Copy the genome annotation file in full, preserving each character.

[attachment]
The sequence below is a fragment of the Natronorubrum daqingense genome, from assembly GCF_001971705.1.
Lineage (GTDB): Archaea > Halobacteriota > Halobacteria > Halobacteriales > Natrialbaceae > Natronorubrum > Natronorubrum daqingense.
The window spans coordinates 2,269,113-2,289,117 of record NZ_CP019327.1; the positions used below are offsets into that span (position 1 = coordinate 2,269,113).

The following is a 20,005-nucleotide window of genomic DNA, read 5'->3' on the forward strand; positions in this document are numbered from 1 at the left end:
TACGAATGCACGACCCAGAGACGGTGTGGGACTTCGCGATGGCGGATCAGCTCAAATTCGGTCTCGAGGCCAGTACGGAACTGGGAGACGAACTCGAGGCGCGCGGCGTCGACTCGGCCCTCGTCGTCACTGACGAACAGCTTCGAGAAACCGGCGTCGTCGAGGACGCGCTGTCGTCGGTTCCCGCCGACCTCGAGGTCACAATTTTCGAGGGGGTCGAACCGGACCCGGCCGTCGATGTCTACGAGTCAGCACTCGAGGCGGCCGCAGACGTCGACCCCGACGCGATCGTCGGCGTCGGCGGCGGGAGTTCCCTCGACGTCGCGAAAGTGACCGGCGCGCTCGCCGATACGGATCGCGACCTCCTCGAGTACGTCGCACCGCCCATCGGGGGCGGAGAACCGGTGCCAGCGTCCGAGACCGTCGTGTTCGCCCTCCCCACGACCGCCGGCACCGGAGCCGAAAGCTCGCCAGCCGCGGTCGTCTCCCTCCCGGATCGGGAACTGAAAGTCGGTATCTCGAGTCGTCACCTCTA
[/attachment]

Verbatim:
The sequence below is a fragment of the Natronorubrum daqingense genome, from assembly GCF_001971705.1.
Lineage (GTDB): Archaea > Halobacteriota > Halobacteria > Halobacteriales > Natrialbaceae > Natronorubrum > Natronorubrum daqingense.
The window spans coordinates 2,269,113-2,289,117 of record NZ_CP019327.1; the positions used below are offsets into that span (position 1 = coordinate 2,269,113).

The following is a 20,005-nucleotide window of genomic DNA, read 5'->3' on the forward strand; positions in this document are numbered from 1 at the left end:
TACGAATGCACGACCCAGAGACGGTGTGGGACTTCGCGATGGCGGATCAGCTCAAATTCGGTCTCGAGGCCAGTACGGAACTGGGAGACGAACTCGAGGCGCGCGGCGTCGACTCGGCCCTCGTCGTCACTGACGAACAGCTTCGAGAAACCGGCGTCGTCGAGGACGCGCTGTCGTCGGTTCCCGCCGACCTCGAGGTCACAATTTTCGAGGGGGTCGAACCGGACCCGGCCGTCGATGTCTACGAGTCAGCACTCGAGGCGGCCGCAGACGTCGACCCCGACGCGATCGTCGGCGTCGGCGGCGGGAGTTCCCTCGACGTCGCGAAAGTGACCGGCGCGCTCGCCGATACGGATCGCGACCTCCTCGAGTACGTCGCACCGCCCATCGGGGGCGGAGAACCGGTGCCAGCGTCCGAGACCGTCGTGTTCGCCCTCCCCACGACCGCCGGCACCGGAGCCGAAAGCTCGCCAGCCGCGGTCGTCTCCCTCCCGGATCGGGAACTGAAAGTCGGTATCTCGAGTCGTCACCTCTA